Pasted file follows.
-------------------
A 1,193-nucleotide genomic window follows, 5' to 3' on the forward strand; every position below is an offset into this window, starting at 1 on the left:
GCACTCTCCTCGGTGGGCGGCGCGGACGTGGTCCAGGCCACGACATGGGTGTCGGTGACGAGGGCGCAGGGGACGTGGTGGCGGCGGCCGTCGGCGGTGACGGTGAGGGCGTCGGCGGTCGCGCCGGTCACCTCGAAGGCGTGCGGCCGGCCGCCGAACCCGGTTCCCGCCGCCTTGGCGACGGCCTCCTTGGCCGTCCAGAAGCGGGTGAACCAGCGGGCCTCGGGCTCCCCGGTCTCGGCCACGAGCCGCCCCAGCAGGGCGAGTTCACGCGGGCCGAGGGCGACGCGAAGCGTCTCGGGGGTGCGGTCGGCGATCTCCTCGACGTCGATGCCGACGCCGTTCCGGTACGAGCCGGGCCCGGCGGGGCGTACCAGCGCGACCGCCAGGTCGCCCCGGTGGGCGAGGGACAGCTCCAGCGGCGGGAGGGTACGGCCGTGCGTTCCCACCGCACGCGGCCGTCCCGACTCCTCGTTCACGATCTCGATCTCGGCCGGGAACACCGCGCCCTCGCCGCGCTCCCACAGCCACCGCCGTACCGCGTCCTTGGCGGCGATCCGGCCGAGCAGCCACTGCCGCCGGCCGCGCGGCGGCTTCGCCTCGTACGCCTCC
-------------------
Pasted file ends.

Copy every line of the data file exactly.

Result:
A 1,193-nucleotide genomic window follows, 5' to 3' on the forward strand; every position below is an offset into this window, starting at 1 on the left:
GCACTCTCCTCGGTGGGCGGCGCGGACGTGGTCCAGGCCACGACATGGGTGTCGGTGACGAGGGCGCAGGGGACGTGGTGGCGGCGGCCGTCGGCGGTGACGGTGAGGGCGTCGGCGGTCGCGCCGGTCACCTCGAAGGCGTGCGGCCGGCCGCCGAACCCGGTTCCCGCCGCCTTGGCGACGGCCTCCTTGGCCGTCCAGAAGCGGGTGAACCAGCGGGCCTCGGGCTCCCCGGTCTCGGCCACGAGCCGCCCCAGCAGGGCGAGTTCACGCGGGCCGAGGGCGACGCGAAGCGTCTCGGGGGTGCGGTCGGCGATCTCCTCGACGTCGATGCCGACGCCGTTCCGGTACGAGCCGGGCCCGGCGGGGCGTACCAGCGCGACCGCCAGGTCGCCCCGGTGGGCGAGGGACAGCTCCAGCGGCGGGAGGGTACGGCCGTGCGTTCCCACCGCACGCGGCCGTCCCGACTCCTCGTTCACGATCTCGATCTCGGCCGGGAACACCGCGCCCTCGCCGCGCTCCCACAGCCACCGCCGTACCGCGTCCTTGGCGGCGATCCGGCCGAGCAGCCACTGCCGCCGGCCGCGCGGCGGCTTCGCCTCGTACGCCTCC